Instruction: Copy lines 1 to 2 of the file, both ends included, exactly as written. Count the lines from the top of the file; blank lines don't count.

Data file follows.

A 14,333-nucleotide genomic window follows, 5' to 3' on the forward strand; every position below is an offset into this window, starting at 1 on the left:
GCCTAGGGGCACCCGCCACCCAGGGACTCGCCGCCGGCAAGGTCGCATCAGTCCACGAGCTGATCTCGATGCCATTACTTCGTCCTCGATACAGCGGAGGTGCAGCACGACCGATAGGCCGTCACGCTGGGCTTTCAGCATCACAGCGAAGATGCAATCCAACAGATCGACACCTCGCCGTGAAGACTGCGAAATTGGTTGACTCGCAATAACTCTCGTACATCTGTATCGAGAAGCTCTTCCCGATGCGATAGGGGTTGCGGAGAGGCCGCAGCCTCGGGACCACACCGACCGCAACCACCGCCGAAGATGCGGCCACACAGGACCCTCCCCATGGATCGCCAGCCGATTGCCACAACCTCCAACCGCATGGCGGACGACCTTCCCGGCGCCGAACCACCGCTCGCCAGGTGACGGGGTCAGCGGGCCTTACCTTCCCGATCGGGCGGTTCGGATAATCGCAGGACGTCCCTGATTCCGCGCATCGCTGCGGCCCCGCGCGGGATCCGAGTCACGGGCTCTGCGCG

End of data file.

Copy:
A 14,333-nucleotide genomic window follows, 5' to 3' on the forward strand; every position below is an offset into this window, starting at 1 on the left:
GCCTAGGGGCACCCGCCACCCAGGGACTCGCCGCCGGCAAGGTCGCATCAGTCCACGAGCTGATCTCGATGCCATTACTTCGTCCTCGATACAGCGGAGGTGCAGCACGACCGATAGGCCGTCACGCTGGGCTTTCAGCATCACAGCGAAGATGCAATCCAACAGATCGACACCTCGCCGTGAAGACTGCGAAATTGGTTGACTCGCAATAACTCTCGTACATCTGTATCGAGAAGCTCTTCCCGATGCGATAGGGGTTGCGGAGAGGCCGCAGCCTCGGGACCACACCGACCGCAACCACCGCCGAAGATGCGGCCACACAGGACCCTCCCCATGGATCGCCAGCCGATTGCCACAACCTCCAACCGCATGGCGGACGACCTTCCCGGCGCCGAACCACCGCTCGCCAGGTGACGGGGTCAGCGGGCCTTACCTTCCCGATCGGGCGGTTCGGATAATCGCAGGACGTCCCTGATTCCGCGCATCGCTGCGGCCCCGCGCGGGATCCGAGTCACGGGCTCTGCGCG